The nuclear renaissance – technologies and challenges
It is rare that we all seem to agree on any- “double jeopardy” – whereby a plant can thing these days, but one thing few people be built but still not be allowed to operate disagree with is that global demand for en- – are prohibitive barriers to potential in- ergy in general – and electricity in partic- ular – is set to rise steadily over the com- This trend poses some difficult challenges Long-term electricity contracting: No as policy makers are tasked to deliver elec- baseload stations have been built in a fully tricity supply systems in ways which meet Director of Technology and Operations
is a particular issue for nuclear, with long affordably whilst allowing significant im- is responsible for BNFL Group’s investment in lead times and the relatively high capital cost of generating units. Renewable plant She is a recognized world expert on nuclear fuel and was the 1993 winner of the UK’s Hinton operators can secure 20-year contracts at Policy to deliver this balance is set at the Medal for outstanding contribution in nuclear premium prices – if similar contracts were engineering. A fellow of the Royal Academy of available to nuclear utilities, the reduced Engineering, the Institute of Materials and the Institute of Nuclear Engineers, she is also a mem- investor uncertainty would make nuclear a ber of various international/national bodies including the IAEA’s Standing Advisory Group on Radioactive waste policy: On UK ra- the generic issues discussed above, indi- is the past, but there is no doubt it has left For instance, in the UK over 70% of elec- tricity is set to come from a single fuel source (gas) by 2020, as traditional coal • Nuclear is the only large-scale source of reliable low-carbon electricity.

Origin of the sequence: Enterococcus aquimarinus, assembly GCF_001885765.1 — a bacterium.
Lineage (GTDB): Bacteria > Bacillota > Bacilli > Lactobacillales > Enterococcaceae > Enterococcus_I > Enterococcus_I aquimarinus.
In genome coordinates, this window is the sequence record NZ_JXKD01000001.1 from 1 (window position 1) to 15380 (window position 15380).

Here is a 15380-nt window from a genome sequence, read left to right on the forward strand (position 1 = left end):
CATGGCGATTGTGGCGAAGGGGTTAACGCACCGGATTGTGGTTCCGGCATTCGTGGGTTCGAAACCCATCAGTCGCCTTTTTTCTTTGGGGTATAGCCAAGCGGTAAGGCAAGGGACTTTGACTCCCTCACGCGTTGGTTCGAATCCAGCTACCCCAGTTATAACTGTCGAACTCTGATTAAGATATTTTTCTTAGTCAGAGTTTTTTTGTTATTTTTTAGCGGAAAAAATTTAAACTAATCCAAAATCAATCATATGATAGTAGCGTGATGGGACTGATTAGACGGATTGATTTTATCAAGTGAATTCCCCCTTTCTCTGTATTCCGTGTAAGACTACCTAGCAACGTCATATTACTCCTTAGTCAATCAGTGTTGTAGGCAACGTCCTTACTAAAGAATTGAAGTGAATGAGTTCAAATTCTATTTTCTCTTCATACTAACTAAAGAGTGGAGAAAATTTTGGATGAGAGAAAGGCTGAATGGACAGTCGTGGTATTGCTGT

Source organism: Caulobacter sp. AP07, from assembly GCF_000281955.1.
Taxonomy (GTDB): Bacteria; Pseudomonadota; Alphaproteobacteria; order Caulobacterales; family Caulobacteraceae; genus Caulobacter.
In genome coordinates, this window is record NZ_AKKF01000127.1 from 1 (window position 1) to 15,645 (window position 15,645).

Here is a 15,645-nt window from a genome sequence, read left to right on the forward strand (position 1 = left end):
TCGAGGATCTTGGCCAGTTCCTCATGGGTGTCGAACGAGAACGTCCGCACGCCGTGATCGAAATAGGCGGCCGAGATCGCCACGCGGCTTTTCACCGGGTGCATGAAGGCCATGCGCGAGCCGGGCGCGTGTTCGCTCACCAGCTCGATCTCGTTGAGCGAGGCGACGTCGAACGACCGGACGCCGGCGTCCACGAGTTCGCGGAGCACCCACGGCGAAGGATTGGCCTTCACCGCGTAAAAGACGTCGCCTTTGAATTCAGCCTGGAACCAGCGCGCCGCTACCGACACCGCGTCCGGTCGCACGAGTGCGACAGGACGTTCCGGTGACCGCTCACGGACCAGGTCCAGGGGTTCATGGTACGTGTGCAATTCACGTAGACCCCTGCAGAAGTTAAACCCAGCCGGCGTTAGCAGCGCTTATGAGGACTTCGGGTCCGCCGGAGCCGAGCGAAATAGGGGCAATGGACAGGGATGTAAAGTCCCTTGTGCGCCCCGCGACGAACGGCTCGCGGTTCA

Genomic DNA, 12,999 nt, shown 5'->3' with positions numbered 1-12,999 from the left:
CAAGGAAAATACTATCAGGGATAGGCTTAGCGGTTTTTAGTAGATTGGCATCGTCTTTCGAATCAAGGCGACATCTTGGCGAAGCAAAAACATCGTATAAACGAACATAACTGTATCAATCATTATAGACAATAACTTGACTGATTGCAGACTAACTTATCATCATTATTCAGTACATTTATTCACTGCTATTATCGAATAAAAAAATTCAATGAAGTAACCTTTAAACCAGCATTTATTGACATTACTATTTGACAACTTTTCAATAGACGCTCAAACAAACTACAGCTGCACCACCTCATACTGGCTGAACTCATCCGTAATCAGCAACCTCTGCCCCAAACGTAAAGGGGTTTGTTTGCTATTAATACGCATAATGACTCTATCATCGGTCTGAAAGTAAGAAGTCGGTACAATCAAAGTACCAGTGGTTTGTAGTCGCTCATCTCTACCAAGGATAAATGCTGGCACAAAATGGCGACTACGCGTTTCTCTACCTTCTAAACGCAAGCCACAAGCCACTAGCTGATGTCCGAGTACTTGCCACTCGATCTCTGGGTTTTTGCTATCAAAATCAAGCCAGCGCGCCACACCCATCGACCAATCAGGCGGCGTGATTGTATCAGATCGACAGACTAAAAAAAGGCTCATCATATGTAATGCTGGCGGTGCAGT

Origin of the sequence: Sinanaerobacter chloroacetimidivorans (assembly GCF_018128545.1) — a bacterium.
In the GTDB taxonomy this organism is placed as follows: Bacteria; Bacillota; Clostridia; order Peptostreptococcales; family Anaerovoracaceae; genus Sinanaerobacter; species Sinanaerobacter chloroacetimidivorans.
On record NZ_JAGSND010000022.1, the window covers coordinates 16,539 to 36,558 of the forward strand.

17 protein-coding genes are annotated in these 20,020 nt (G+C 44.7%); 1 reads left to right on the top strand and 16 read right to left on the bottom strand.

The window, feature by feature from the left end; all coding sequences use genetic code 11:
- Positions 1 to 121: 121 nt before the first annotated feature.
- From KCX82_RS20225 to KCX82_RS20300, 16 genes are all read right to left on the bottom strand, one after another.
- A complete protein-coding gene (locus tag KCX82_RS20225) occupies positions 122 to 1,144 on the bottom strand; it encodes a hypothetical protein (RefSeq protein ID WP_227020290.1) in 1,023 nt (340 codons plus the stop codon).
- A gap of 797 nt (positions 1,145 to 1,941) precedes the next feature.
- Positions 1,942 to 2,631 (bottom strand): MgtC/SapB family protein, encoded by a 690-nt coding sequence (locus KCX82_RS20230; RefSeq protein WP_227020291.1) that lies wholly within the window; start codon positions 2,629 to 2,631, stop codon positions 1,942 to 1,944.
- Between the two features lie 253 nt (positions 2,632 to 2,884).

is shut down. The predicted decline of nu- clear’s share is a concern to many opinion- placing the UK’s entire nuclear fleet with not technical, as will be discussed later.
• Finally, nuclear is affordable. With the
around 10% over their lifetime to the vol- • Nuclear power in the UK and worldwide has an impressive safety record. In spite
could easily turn out to be cheaper.
So why is the world not awash with appli- However elsewhere challenges remain.
• Prolonged safe storage is a viable ap- hibit “passive safety”, for example the Again it is helpful to focus on the UK sit- There are five main areas where obstacles exist – all of them connected with policy • Future nuclear generators need clarity • Nuclear makes a positive contribution and regulation, rather than technology or in respect of their obligations for spent to overall reliability and security of
Climate change mechanisms: Current Skills and training: There is also a need to sity within the overall portfolio of sup- ensure the maintenance of the skill base.
generation (and large hydro plant) by fail- The depth of skills in some critical areas ing to recognize their environmental con- for new reactor design, licensing and con- tribution. A level playing field is needed and such skills cannot be re-created over a ation and it is credible to retain strate- Planning and regulatory approvals: Nuclear Europe Worldscan / Spring 2002 Edition needed, as is participation in international R&D collaborations on next-generation The Pebble Bed Modular Reactor